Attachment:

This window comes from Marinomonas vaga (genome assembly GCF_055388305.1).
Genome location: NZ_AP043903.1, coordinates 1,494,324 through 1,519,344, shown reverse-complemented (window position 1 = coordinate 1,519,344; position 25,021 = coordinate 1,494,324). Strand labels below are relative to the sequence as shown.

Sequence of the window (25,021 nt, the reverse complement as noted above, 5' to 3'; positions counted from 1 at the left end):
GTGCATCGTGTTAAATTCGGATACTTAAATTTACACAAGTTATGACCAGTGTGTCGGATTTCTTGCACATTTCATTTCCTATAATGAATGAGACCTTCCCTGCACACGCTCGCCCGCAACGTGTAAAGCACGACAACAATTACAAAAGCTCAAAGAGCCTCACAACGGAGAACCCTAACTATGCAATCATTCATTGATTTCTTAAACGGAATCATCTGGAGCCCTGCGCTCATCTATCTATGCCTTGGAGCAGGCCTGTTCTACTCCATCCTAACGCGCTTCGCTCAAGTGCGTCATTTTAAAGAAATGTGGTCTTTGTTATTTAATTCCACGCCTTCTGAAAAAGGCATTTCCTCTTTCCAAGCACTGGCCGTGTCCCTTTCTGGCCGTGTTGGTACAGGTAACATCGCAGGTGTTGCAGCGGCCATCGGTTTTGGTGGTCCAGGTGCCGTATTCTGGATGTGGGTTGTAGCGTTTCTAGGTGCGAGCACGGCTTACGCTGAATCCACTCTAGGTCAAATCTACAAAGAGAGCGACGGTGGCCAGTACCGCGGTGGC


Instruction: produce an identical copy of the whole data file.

This window comes from Marinomonas vaga (genome assembly GCF_055388305.1).
Genome location: NZ_AP043903.1, coordinates 1,494,324 through 1,519,344, shown reverse-complemented (window position 1 = coordinate 1,519,344; position 25,021 = coordinate 1,494,324). Strand labels below are relative to the sequence as shown.

Sequence of the window (25,021 nt, the reverse complement as noted above, 5' to 3'; positions counted from 1 at the left end):
GTGCATCGTGTTAAATTCGGATACTTAAATTTACACAAGTTATGACCAGTGTGTCGGATTTCTTGCACATTTCATTTCCTATAATGAATGAGACCTTCCCTGCACACGCTCGCCCGCAACGTGTAAAGCACGACAACAATTACAAAAGCTCAAAGAGCCTCACAACGGAGAACCCTAACTATGCAATCATTCATTGATTTCTTAAACGGAATCATCTGGAGCCCTGCGCTCATCTATCTATGCCTTGGAGCAGGCCTGTTCTACTCCATCCTAACGCGCTTCGCTCAAGTGCGTCATTTTAAAGAAATGTGGTCTTTGTTATTTAATTCCACGCCTTCTGAAAAAGGCATTTCCTCTTTCCAAGCACTGGCCGTGTCCCTTTCTGGCCGTGTTGGTACAGGTAACATCGCAGGTGTTGCAGCGGCCATCGGTTTTGGTGGTCCAGGTGCCGTATTCTGGATGTGGGTTGTAGCGTTTCTAGGTGCGAGCACGGCTTACGCTGAATCCACTCTAGGTCAAATCTACAAAGAGAGCGACGGTGGCCAGTACCGCGGTGGC